Components and circuits for tunneling diode based high frequency sources

Ofiare, Afesomeh (2016) Components and circuits for tunneling diode based high frequency sources. PhD thesis, University of Glasgow.

Full text available as:
[img]
Preview
PDF
Download (23MB) | Preview

Abstract

Terahertz (THz) technology has been generating a lot of interest because of the potential applications for systems working in this frequency range. However, to fully achieve this potential, effective and efficient ways of generating controlled signals in the terahertz range
are required. Devices that exhibit negative differential resistance (NDR) in a region of their current-voltage (I-V ) characteristics have been used in circuits for the generation of radio frequency signals. Of all of these NDR devices, resonant tunneling diode (RTD)
oscillators, with their ability to oscillate in the THz range are considered as one of the most promising solid-state sources for terahertz signal generation at room temperature. There are however limitations and challenges with these devices, from inherent low output power
usually in the range of micro-watts (uW) for RTD oscillators when milli-watts (mW) are desired. At device level, parasitic oscillations caused by the biasing line inductance when the device is biased in the NDR region prevent accurate device characterisation, which in turn
prevents device modelling for computer simulations.
This thesis describes work on I-V characterisation of tunnel diode (TD) and RTD (fabricated by Dr. Jue Wang) devices, and the radio frequency (RF) characterisation and small signal modelling of RTDs. The thesis also describes the design and measurement of hybrid TD
oscillators for higher output power and the design and measurement of a planar Yagi antenna (fabricated by Khalid Alharbi) for THz applications.

To enable oscillation free current-voltage characterisation of tunnel diodes, a commonly employed method is the use of a suitable resistor connected across the device to make the total differential resistance in the NDR region positive. However, this approach is not without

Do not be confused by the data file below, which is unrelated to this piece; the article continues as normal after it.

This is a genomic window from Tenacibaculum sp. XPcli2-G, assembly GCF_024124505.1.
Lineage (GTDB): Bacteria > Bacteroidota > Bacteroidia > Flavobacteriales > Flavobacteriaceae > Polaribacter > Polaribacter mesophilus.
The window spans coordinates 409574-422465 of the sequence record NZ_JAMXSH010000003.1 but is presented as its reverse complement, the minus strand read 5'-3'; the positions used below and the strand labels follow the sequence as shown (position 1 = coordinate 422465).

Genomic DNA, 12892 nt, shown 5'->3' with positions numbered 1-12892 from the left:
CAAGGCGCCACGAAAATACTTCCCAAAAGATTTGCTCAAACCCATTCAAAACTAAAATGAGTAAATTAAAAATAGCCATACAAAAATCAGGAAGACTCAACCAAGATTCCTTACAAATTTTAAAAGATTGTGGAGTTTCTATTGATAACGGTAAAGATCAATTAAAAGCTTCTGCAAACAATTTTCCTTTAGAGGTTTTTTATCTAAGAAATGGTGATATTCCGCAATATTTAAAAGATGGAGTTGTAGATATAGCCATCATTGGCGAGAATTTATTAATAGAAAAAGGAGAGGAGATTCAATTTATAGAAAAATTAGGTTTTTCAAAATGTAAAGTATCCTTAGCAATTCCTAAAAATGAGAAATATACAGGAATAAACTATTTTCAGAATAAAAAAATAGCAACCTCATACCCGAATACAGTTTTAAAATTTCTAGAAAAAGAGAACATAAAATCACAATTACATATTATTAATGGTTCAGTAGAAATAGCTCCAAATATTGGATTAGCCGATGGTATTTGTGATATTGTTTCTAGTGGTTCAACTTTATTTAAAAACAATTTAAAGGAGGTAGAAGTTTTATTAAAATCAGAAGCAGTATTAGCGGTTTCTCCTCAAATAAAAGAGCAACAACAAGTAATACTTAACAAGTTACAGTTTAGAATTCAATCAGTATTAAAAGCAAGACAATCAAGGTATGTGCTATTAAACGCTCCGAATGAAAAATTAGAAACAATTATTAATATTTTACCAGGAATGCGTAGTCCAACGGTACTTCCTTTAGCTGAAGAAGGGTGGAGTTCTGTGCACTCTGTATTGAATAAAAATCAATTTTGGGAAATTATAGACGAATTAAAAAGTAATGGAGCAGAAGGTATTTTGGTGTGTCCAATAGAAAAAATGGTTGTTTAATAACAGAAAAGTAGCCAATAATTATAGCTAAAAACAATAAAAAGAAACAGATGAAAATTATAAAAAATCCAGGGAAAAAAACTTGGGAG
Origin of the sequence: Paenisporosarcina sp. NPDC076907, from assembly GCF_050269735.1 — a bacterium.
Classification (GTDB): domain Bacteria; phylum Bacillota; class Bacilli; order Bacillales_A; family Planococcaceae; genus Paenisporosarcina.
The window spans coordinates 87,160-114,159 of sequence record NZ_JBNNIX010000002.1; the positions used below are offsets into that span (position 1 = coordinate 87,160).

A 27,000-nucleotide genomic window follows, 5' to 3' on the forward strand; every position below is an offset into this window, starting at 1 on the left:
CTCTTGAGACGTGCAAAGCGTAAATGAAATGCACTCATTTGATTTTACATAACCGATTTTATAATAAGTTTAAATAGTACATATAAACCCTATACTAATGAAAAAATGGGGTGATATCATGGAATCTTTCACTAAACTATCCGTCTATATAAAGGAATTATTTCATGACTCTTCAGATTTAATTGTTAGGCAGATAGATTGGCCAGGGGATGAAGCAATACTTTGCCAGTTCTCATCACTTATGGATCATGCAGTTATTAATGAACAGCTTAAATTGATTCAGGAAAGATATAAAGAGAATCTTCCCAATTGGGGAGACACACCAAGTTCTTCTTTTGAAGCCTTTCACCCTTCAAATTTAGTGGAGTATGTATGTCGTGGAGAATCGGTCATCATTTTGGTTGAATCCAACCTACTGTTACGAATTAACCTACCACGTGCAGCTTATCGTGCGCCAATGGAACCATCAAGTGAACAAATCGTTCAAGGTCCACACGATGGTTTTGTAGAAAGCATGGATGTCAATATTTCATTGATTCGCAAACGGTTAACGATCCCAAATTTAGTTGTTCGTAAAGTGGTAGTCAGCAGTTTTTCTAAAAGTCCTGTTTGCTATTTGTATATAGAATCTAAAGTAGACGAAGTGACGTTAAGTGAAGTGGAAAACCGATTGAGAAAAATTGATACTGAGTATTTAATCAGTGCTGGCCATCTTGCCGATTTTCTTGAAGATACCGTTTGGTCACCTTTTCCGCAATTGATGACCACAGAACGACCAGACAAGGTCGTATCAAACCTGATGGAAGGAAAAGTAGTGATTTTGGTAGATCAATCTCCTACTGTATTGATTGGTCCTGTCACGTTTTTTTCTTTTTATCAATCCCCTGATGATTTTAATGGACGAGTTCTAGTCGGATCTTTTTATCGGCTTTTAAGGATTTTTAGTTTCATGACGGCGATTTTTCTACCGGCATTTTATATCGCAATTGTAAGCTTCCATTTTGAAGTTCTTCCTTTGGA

problems as the value of the resistor has to satisfy certain conditions or else bias oscillations would still be present in the NDR region of the measured I-V characteristics. This method is difficult to use for RTDs which are fabricated on wafer due to the discrepancies in designed and actual resistance values of fabricated resistors using thin film technology. In this work, using pulsed DC rather than static DC measurements during device characterisation were shown to give accurate characteristics in the NDR region without the need for a stabilisation resistor. This approach allows for direct oscillation free characterisation for devices.
Experimental results show that the I-V characterisation of tunnel diodes and RTD devices free of bias oscillations in the NDR region can be made.
In this work, a new power-combining topology to address the limitations of low output power of TD and RTD oscillators is presented. The design employs the use of two oscillators biased separately, but with the combined output power from both collected at a single load. Compared to previous approaches, this method keeps the frequency of oscillation of the combined oscillators the same as for one of the oscillators. Experimental results with a hybrid circuit using two tunnel diode oscillators compared with a single oscillator design with similar values shows that the coupled oscillators produce double the output RF power of the single oscillator. This topology can be scaled for higher (up to terahertz) frequencies in the future by using RTD oscillators.
Finally, a broadband Yagi antenna suitable for wireless communication at terahertz frequencies is presented in this thesis. The return loss of the antenna showed that the bandwidth is larger than the measured range (140-220 GHz). A new method was used to characterise the radiation pattern of the antenna in the E-plane. This was carried out on-wafer and the measured radiation pattern showed good agreement with the simulated pattern. In summary, this work makes important contributions to the accurate characterisation and modelling of TDs and RTDs, circuit-based techniques for power combining of high frequency TD or RTD oscillators, and to antennas suitable for on chip integration with high frequency oscillators.

Item Type: Thesis (PhD)
Qualification Level: Doctoral
Keywords: High frequency, solid state sources, device characterisation, tunnel diodes and Resonant tunneling diodes (RTD).
Subjects: T Technology > TA Engineering (General). Civil engineering (General)
Colleges/Schools: College of Science and Engineering > School of Engineering
Supervisor's Name: Wasige, Dr. Edward
Date of Award: 2016
Depositing User: Mr Afesomeh Ofiare
Unique ID: glathesis:2016-7511
Copyright: Copyright of this thesis is held by the author.
Date Deposited: 08 Aug 2016 10:14
Last Modified: 26 Aug 2016 13:14
URI: http://theses.gla.ac.uk/id/eprint/7511

Actions (login required)

View Item View Item